It’s a source of repeated frustration: failure to address and remedy low free T3 thyroid hormone.
Recall that there are two primary thyroid hormones: T4 and T3, the “4” and “3” referring to the number of iodine atoms per thyroid hormone molecule. The thyroid obviously therefore requires iodine to manufacture thyroid hormones. The majority of thyroid hormone produced by the thyroid is the T4 form, while T4 is converted to the active thyroid hormone, T3, in the periphery, i.e., muscle, heart, and other organs. T4 is long-acting, lasting for days, while T3 lasts a much shorter period of time. T4 therefore serves as a virtual repository for continual sourcing of T3.
It means that any factor that interferes with conversion of T4 to T3, performed by enzymes called “deiodinases” that remove one iodine atom can lead to symptoms of inadequate thyroid hormone levels, i.e., hypothyroidism. It is this phenomenon–impaired conversion of T4-to-T3–that is responsible for the many people who take the T4 thyroid hormone (levothyroxine, Synthroid, others) yet continue to experience hypothyroid symptoms such as persistently cold hands and feet, fatigue, dry skin, need for excessive sleep, and water retention. Less commonly, conversion of T4 to T3 is somehow diverted into producing an ineffective mirror image molecule of the T3 thyroid hormone, so-called “reverse T3.” Higher levels of reverse T3 can also yield persistent hypothyroid symptoms. In both situations, other thyroid measures such as TSH and free T4 can appear to be at optimal ranges, yet hypothyroid symptoms can persist.
Why would there be impaired conversion of T4 to T3? Perhaps not all the reasons have been identified, but we know that there are indeed reasons for this phenomenon that include:
- Exposure to ubiquitous industrial chemicals–There is abundant evidence that industrial chemicals such as bisphenol A, perfluroooctanoic acid, polychlorinated biphenyls and others interfere with thyroid hormone metabolism, including conversion of T4 to T3. Studies such as this and others have shown that the deiodinadse enzyme is inhibited by BPA. Phthalates and parabens, common ingredients in toiletries such as hand creams and hair conditioners, also interfere with thyroid hormone status. Because endocrinologists are largely unaware of the wealth of evidence that is coming from the toxicological world, they continue to deny that such phenomena exist and insist on prescribing T4 only without addressing T3. Obviously, avoidance of such industrial chemicals would be ideal, but they are ubiquitous, found in water, air, soil, plastics, etc. and can persist for years in the body. We therefore resort to a workaround: add T3 to the mix.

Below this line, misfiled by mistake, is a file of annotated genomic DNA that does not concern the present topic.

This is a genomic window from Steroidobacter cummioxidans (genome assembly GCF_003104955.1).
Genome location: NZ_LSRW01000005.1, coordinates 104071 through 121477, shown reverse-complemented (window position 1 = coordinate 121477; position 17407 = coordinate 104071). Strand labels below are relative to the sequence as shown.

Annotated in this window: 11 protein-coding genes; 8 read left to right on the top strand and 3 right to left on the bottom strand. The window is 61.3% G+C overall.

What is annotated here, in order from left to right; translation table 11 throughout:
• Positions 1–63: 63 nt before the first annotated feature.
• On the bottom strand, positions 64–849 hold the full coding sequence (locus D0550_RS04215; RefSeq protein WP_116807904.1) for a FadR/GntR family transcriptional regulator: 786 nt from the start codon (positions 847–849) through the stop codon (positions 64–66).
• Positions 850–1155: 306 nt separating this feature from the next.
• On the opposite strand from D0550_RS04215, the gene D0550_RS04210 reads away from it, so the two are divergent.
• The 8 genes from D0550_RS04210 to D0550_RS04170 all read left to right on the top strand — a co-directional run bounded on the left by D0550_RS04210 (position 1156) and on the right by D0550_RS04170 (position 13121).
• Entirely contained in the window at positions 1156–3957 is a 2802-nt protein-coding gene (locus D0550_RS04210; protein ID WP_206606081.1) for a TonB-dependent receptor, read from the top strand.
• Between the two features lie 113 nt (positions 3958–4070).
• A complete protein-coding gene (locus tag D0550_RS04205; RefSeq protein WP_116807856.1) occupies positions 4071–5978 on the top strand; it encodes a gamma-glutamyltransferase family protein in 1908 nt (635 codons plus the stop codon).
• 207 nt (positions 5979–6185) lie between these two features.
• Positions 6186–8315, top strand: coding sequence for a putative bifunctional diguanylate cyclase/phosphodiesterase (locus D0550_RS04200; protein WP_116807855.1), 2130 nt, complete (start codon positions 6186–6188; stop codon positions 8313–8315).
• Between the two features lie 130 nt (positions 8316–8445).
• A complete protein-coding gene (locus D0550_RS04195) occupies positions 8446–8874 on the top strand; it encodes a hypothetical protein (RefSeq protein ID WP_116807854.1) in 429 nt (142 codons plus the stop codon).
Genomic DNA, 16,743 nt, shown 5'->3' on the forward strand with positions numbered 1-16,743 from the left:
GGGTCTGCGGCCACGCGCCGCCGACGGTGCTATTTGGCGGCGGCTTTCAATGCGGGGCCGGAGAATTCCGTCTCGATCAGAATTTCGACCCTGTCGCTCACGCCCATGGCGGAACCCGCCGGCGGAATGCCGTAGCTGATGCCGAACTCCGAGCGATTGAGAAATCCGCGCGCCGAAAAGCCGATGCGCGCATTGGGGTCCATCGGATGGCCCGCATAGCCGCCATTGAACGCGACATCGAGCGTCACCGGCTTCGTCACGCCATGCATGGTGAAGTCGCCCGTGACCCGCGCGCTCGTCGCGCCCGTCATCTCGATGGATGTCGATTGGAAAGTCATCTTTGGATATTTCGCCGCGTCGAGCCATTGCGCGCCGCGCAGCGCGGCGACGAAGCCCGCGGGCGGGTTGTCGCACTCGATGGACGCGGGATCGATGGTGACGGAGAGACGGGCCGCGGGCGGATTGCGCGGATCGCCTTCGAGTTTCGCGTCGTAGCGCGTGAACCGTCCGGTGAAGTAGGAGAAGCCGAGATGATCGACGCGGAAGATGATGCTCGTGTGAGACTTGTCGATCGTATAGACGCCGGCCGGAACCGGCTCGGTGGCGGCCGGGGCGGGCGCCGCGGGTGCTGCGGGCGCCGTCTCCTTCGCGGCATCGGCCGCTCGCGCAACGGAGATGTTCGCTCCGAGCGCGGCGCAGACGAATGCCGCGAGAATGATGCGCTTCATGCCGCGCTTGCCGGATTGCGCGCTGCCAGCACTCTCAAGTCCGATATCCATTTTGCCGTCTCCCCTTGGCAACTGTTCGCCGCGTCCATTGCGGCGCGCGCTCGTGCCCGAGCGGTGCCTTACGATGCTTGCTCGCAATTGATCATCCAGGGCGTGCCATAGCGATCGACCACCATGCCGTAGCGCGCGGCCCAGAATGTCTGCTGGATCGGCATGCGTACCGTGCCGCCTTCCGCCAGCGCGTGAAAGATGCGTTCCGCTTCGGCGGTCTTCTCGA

- Dysbiotic changes in bowel flora–Dysbiosis is the rule in the modern world, all of us having been exposed to antibiotics, emulsifying agents, synthetic sweeteners like aspartame and sucralose, stomach acid-blocking drugs, and statin drugs. Disrupted composition of bowel flora influences thyroid hormone metabolism.
- Small intestinal bacterial overgrowth, SIBO–This is a more severe degree of dysbiosis in which unhealthy bacterial species such as Klebsiella and Pseudomonas have proliferated, outmuscled desirable species, then ascended up the ileum, jejunum, duodenum, and stomach, yielding trillions of microbes living and dying in a short space of time. Hypothyroidism increases the likelihood of developing SIBO. SIBO can also add to thyroid dysfunction, since SIBO microbes can interfere with thyroid hormone metabolism and the endotoxemia (the flood of bacterial breakdown products into the bloodstream) of SIBO can also cause thyroid gland inflammation.
- Genetic variation in deiodinase genes–Not everyone has equal capability to convert T4 to T3, as genetic variants enter into the equation, also, impairing some people’s ability to have optimal thyroid status with T4 administered alone.
Industrial chemicals, dysbiosis, SIBO–these are not rare, but are ubiquitous, affecting virtually everyone in the modern world. We can, of course, address dysbiosis and SIBO, but complete avoidance or purging your body of industrial chemicals is not presently possible, nor can you alter your genetics. If your doctor continues to insist that your feeling cold, fatigue, and failure to lose weight are meaningless while you only have your T4 thyroid hormone addressed, then it’s time to find a new doctor.